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Capitol Mall improvements, repeal of ban on plastic bag restrictions part of state and local government bill

(House Photography file photo)
(House Photography file photo)

A reimagined Capitol Mall is a target of supplemental spending in the state and local government policy and finance bill.

Unveiled to the House State and Local Government Finance and Policy Committee Tuesday, HF3431, as amended, calls for $6.95 million in supplemental spending in fiscal year 2025, far above the committee’s $2.5 million target. However, the difference is more than offset by a $4.95 million cancellation and reappropriation from last year’s law for the Capitol Mall Design Framework that to seeks to “better Connect, Preserve, Activate and Grow the Minnesota Capitol Mall.”

The committee received a walkthrough of the proposal Tuesday. Amendments are expected to be offered Thursday ahead of a committee vote.

Rep. Ginny Klevorn (DFL-Plymouth) is the bill sponsor and committee chair.

House State and Local Government Finance and Policy Committee 4/16/24

In total, the $6.16 million in spending for the project, includes, “landscaping, trees, benches, lighting, security, and irrigation on the upper mall” as well as in medians of John Ireland Boulevard and Cedar Street. Vehicle lanes would be reduced in many areas to one lane each way instead of two to provide more green space and pedestrian-friendly areas.

Also called for in the framework are: “visual markers and welcome information for the Capitol campus, appropriately spaced for wayfinding of the major streets on the Capitol campus, anchoring a pathway to the State Capitol Building and Capitol Mall that features interpretive markers honoring the importance and stature of the Capitol campus as both a historic site and as a modern, active public gathering place for all visitors.”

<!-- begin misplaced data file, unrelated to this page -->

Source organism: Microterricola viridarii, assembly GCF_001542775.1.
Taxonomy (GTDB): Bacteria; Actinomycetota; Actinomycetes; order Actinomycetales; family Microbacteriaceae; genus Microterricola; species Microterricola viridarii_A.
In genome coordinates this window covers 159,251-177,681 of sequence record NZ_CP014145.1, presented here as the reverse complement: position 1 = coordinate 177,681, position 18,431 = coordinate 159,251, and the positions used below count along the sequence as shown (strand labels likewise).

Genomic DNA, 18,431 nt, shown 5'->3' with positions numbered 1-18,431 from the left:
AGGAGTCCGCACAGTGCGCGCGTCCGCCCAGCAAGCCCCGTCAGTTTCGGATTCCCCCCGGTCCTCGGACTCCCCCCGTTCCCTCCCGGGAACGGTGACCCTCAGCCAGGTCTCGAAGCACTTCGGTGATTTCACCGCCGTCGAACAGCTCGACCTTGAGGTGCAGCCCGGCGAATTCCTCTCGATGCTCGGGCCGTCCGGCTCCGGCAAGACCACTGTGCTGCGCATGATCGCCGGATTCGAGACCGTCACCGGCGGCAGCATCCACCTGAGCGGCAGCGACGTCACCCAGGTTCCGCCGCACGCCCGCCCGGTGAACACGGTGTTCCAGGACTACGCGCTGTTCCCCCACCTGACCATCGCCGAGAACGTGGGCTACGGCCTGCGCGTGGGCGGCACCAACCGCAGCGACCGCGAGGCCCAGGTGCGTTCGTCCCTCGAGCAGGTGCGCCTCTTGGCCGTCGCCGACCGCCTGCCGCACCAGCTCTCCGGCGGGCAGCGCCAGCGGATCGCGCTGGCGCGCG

The bulk of other funding in the bill calls for $445,000 for additional green space and other amenities on the former Parking Lot C across University Avenue from the light rail station, and $300,000 to replace a statue of Henry Mower Rice ­— one of two figures representing Minnesota in the United States Capitol’s Statuary Hall — with one of Hubert H. Humphrey.

[MORE: View the spreadsheet]

Plethora of policy

Calling it another tool in the toolbox to deal with waste, the bill would repeal a statute passed in 2017 that, in part, prohibits a political subdivision from imposing a bag ban on merchants. It comes from HF3345, sponsored by Rep. Sydney Jordan (DFL-Mpls).

(House Photography file photo)

Supporters emphasized the bill does not guarantee a plastic bag ban, but simply allows one should local leaders desire. Others said it should be a statewide issue, not a potential patchwork of local bans.

Possibly the most controversial proposed policy change comes from Rep. Fue Lee (DFL-Mpls), who chairs the House Capital Investment Committee. Coming from HF3582, it would require a grantee of state money for a capital improvement project to establish a replacement fund for major rehabilitation, expansion, or replacement of the project once it has reached its useful life.

A trio of testifiers representing local units of government expressed concern with this provision, arguing, in part, officials seek state help because they do not have the local resources to fully fund a needed project.

“It would make it so communities with very little resources would find it extremely difficult to get any assistance from the state unless they could somehow come up with a very large pot of money on their own,” said Craig Johnson, an intergovernmental relations representative at the League of Minnesota Cities.

Among other provisions in the bill are ones that would:

  • establish a state building renewable energy, storage and electric vehicle account in the special revenue fund;
  • let Anoka County build a jail and criminal justice center in any city in the county, not just the county seat;
  • increase from two to four years the commitment groups in the Public Employees Insurance Program must make to participate in the pool and lower the threshold for groups to exit the pool when premiums increase 20% or more (down from 50%) from one insurance year to the next;
  • require a cybersecurity incident impacting a state agency, political subdivision, school district, charter school, intermediate district, cooperative unit or public postsecondary institution be reported to the Bureau of Criminal Apprehension;
  • establish a healthy and sustainable food options account in the special revenue fund to enhance and sustain healthy food alternatives in the Capitol Complex; and
  • add the Public Utilities Commission to the list of agencies required to engage in a government-to-government consultation process with relevant tribes on matters that have tribal implications.


What’s in the bill?

The following are selected bills that have been incorporated in part or in whole into the state and local government policy and finance bill:

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